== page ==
Indian spirit imports will soar to five million cases or 55m litres by 2015, says the Associated Chambers of Commerce and Industry of India (ASSOCHAM).
According to India’s Emerging Imported Spirits Market, the market for imported spirits in India is expected to grow annually at about 25% from its current size of 28m litres and 3.1 million cases.
As per ASSOCHAM data, overall Indian liquor consumption is growing at about 30% annually, and is set to treble in the next three years from current levels of about 7bn litres.
“Growth of imported spirits in India is largely driven by the tendency among young Indian professionals and entrepreneurs to migrate from local brands to international brands,” said D.S. Rawat, secretary general at ASSOCHAM.
According to Rawat, the shift is being spurred by greater numbers of Indians travelling abroad for study and other professional reasons.
“This is certainly leading to growth in the businesses as they acquire a taste for imported liquor and can afford to buy the expensive spirits from duty-free shops abroad,” said Rawat.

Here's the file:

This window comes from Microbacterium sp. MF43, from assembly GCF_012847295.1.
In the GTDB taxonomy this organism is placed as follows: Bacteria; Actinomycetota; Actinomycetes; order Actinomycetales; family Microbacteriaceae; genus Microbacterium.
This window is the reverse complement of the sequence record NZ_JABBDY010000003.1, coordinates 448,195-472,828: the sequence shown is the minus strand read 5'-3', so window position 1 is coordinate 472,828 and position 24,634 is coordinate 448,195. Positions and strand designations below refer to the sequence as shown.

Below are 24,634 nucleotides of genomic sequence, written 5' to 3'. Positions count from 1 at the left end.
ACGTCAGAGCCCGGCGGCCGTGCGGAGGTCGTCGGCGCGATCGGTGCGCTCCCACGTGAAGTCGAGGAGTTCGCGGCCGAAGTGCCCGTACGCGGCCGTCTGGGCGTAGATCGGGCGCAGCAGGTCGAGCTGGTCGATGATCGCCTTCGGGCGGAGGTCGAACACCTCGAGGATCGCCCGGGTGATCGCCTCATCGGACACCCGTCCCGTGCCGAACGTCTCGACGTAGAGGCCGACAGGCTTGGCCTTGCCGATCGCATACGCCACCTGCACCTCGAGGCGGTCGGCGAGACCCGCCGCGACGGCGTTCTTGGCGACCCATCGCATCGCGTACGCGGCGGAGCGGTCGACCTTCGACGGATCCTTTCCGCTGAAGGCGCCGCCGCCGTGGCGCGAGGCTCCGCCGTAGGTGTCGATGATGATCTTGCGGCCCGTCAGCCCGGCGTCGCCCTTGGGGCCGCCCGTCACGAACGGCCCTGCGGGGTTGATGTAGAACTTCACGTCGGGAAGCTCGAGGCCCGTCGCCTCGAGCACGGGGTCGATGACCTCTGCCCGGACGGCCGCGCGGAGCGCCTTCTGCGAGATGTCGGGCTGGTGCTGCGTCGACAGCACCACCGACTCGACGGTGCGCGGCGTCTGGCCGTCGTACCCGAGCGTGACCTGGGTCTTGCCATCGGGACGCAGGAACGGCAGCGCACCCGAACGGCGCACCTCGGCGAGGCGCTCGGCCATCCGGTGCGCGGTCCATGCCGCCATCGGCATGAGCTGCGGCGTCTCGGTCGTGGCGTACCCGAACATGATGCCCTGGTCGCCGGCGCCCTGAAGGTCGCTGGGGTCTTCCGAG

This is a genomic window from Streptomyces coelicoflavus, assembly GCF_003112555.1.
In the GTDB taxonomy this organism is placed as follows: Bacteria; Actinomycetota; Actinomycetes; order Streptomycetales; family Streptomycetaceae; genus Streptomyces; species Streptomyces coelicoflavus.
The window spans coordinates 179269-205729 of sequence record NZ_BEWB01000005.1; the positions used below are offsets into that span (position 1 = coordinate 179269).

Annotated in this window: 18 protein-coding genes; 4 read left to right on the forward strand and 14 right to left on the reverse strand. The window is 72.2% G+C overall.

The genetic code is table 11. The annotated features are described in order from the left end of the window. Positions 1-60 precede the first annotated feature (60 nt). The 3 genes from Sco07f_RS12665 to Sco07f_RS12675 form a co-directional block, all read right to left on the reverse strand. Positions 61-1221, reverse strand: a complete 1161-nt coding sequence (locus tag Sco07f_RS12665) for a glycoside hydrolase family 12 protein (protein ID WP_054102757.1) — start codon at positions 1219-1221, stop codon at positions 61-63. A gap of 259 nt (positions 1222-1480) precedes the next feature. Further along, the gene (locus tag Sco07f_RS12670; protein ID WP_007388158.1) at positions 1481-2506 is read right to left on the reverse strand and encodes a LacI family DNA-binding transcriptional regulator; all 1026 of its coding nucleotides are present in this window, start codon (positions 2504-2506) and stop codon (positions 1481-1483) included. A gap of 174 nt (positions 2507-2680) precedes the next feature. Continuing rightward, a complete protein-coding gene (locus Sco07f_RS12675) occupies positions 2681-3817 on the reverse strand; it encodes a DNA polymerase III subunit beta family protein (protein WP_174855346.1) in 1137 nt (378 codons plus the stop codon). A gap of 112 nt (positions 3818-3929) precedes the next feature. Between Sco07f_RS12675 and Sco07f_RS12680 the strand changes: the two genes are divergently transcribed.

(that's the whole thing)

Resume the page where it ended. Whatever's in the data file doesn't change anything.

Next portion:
“Besides, growth in the sector has also been fuelled by rising income levels, an increasingly young population, growing numbers of working women and increasing media penetration,” he said.
However, Rawat warned the imported market would not reach its potential unless state and national tariffs were relaxed for bar and store sales.
According to the study, various multinational liquor companies are set to invest heavily in marketing and brand innovations, and refine products targeted at local populations
“We are likely to witness accelerated levels of growth in sales of liquor in tier II and tier III cities as companies are focusing on retail channels like bars, restaurants and pub joints across these towns.”
“Apart from huge investments in infrastructure, supply chain, and bottling facilities, which will also open employment avenues.”
Wine consumption is likely to reach 14.7m litres by the end of 2012 from 4.6m litres in 2008, registering a growth of 35% over four years.
Vodka is growing at about 25% annually and is likely to reach about 10.2m cases by the end of 2012, as its youth appeal widens.